Why Reasonable Doubt’s Contributions Will Always Be Relevant

Many of you have heard the question,” Where were you when you first heard (insert title here) ?”

Well, as we approach the 20 year anniversary of Jay Z’s debut studio album, Reasonable Doubt that’s the question we want you to reminisce over.

However, rather than talk about the greatness of Jay Z, Shawn Carter, Beyoncé’s husband, or whatever name you’d like to call him, let’s see what Reasonable Doubt gave us and where some of the “players” from this album are now!

Reasonable Doubt introduced the world to what the Notorious BIG called “Mafia Soul” and it gave the listener a brief look inside the mind of a drug dealer by showcasing the consequences and the spoils of the drug game (without the cold late nights, bodega sandwiches, and having to constantly look over your shoulder).

One of the luminaries featured on Reasonable Doubt was Notorious BIG.

Besides being a friend of Jay Z, they were featured on “Brooklyn’s Finest” which in my opinion, was like a heavyweight sparring match between Joe Frazier and Muhammad Ali (RIP Champ), due to neither emcee wanting to be outdone by the other.

Speaking of “Soul,” Mary J. Blige, would also appear on “Can’t Knock The Hustle,” which gave her the ability to utilize her soulful sound to make this song a “Hip-Hop classic.”

Mary J. is a superstar in her own right and was afforded the chance by her early appearances on songs with Jay Z and Puffy Daddy to connect with her fans and build herself up from there.

We were introduced to Memphis Bleek, who was the heir apparent to Roc-A-Fella Records and showcased what he could do on “Coming Of Age.”

Bleek would go on to have some success, but never quite reach the status of his luminary mentor and label boss.

And there is nothing to say that the new improved Jay Z won’t still ascend to a higher throne. He still has time.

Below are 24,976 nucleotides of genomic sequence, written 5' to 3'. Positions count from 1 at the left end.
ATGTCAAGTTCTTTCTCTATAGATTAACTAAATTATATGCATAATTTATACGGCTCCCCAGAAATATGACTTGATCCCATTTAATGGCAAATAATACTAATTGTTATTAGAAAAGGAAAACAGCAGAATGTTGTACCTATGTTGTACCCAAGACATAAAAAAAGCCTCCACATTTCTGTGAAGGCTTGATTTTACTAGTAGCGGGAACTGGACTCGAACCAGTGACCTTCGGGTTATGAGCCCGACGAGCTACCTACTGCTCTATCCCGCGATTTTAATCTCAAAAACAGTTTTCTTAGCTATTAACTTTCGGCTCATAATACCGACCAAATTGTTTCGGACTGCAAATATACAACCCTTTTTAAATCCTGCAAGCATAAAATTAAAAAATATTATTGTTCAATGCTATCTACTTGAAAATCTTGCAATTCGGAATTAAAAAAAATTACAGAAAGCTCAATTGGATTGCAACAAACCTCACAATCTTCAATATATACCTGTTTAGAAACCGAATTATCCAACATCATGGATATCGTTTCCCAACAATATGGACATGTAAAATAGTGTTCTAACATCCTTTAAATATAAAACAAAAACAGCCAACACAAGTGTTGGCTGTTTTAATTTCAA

We were also able to witness the entry of Foxy Brown to not only Hip-Hop, but to public conversation.

Her guest appearance on “Ain’t No N*gga” showed that she belonged on the same stage with her male counterparts and that she could hold her own.

Many Hip-Hop fans the world over continue to wait patiently for her to make a triumphant return to the game.

Reasonable Doubt also introduced the world to a handful of producers. Producers Ski (“Feeling It” “Dead Presidents”) and Sauce Money, who was featured on “Bring It On” were both actively working producers and were catapulted to another level due to their work onReasonable Doubt.

We also saw production from Sean C. and Knobody (“Can’t Knock The Hustle”) which was one of the biggest hits on Reasonable Doubt .

Reasonable Doubt gave us Jay Z at what some might say his lyrical best. He used his platform to not only promote his label, Roc-A-Fella Records, but his partners, Dame Dash and Kareem “Biggs” Burke.

So, as Reasonable Doubt celebrates 20 years, what are your thoughts?

Was it a “game changer” like so many thought at the time of its release?

Give it another listen, and I MEAN, really listen (don’t just say “Nas is God” or say that “Get Rich or Die Trying” did more for Hip-Hop, just to be controversial) and hit up the comments section with your thoughts on what Reasonable Doubt meant to the spit game, the business of Hip-Hop and to you personally.

Follow Empire Jay on social media: @empirejay

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